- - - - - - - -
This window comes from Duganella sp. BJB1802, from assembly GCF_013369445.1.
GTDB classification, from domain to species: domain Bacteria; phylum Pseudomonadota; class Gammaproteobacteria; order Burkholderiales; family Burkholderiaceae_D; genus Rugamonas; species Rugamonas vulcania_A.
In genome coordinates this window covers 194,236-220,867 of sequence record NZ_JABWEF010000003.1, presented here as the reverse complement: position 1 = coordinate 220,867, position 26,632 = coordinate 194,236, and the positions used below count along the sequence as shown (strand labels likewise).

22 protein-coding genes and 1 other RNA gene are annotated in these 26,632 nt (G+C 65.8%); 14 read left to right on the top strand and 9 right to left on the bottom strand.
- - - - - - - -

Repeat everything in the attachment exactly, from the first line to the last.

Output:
This window comes from Duganella sp. BJB1802, from assembly GCF_013369445.1.
GTDB classification, from domain to species: domain Bacteria; phylum Pseudomonadota; class Gammaproteobacteria; order Burkholderiales; family Burkholderiaceae_D; genus Rugamonas; species Rugamonas vulcania_A.
In genome coordinates this window covers 194,236-220,867 of sequence record NZ_JABWEF010000003.1, presented here as the reverse complement: position 1 = coordinate 220,867, position 26,632 = coordinate 194,236, and the positions used below count along the sequence as shown (strand labels likewise).

22 protein-coding genes and 1 other RNA gene are annotated in these 26,632 nt (G+C 65.8%); 14 read left to right on the top strand and 9 right to left on the bottom strand.